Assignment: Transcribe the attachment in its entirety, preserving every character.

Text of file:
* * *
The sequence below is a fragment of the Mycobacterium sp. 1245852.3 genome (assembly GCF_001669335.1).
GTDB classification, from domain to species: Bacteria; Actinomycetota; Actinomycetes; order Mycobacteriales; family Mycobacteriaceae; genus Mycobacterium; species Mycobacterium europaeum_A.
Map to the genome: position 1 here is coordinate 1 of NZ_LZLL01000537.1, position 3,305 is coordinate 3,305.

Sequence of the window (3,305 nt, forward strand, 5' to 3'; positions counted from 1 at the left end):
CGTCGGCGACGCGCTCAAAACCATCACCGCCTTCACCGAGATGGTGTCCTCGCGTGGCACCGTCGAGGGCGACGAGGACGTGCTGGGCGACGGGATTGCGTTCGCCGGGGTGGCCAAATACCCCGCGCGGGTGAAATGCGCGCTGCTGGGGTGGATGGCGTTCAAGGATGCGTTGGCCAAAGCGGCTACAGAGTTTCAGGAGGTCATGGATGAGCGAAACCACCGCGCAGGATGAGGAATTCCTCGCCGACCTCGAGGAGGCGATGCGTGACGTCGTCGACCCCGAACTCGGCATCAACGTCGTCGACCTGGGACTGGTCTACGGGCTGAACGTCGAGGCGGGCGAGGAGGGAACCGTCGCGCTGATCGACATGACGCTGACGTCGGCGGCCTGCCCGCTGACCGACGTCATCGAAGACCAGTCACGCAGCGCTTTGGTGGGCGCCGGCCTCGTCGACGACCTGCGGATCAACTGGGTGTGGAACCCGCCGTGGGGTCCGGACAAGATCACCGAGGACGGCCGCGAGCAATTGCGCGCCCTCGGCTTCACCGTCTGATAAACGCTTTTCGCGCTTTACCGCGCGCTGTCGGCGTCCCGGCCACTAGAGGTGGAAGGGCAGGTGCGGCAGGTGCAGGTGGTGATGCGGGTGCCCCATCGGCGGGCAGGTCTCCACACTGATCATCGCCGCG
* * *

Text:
The sequence below is a fragment of the Mycobacterium sp. 1245852.3 genome (assembly GCF_001669335.1).
GTDB classification, from domain to species: Bacteria; Actinomycetota; Actinomycetes; order Mycobacteriales; family Mycobacteriaceae; genus Mycobacterium; species Mycobacterium europaeum_A.
Map to the genome: position 1 here is coordinate 1 of NZ_LZLL01000537.1, position 3,305 is coordinate 3,305.

Sequence of the window (3,305 nt, forward strand, 5' to 3'; positions counted from 1 at the left end):
CGTCGGCGACGCGCTCAAAACCATCACCGCCTTCACCGAGATGGTGTCCTCGCGTGGCACCGTCGAGGGCGACGAGGACGTGCTGGGCGACGGGATTGCGTTCGCCGGGGTGGCCAAATACCCCGCGCGGGTGAAATGCGCGCTGCTGGGGTGGATGGCGTTCAAGGATGCGTTGGCCAAAGCGGCTACAGAGTTTCAGGAGGTCATGGATGAGCGAAACCACCGCGCAGGATGAGGAATTCCTCGCCGACCTCGAGGAGGCGATGCGTGACGTCGTCGACCCCGAACTCGGCATCAACGTCGTCGACCTGGGACTGGTCTACGGGCTGAACGTCGAGGCGGGCGAGGAGGGAACCGTCGCGCTGATCGACATGACGCTGACGTCGGCGGCCTGCCCGCTGACCGACGTCATCGAAGACCAGTCACGCAGCGCTTTGGTGGGCGCCGGCCTCGTCGACGACCTGCGGATCAACTGGGTGTGGAACCCGCCGTGGGGTCCGGACAAGATCACCGAGGACGGCCGCGAGCAATTGCGCGCCCTCGGCTTCACCGTCTGATAAACGCTTTTCGCGCTTTACCGCGCGCTGTCGGCGTCCCGGCCACTAGAGGTGGAAGGGCAGGTGCGGCAGGTGCAGGTGGTGATGCGGGTGCCCCATCGGCGGGCAGGTCTCCACACTGATCATCGCCGCG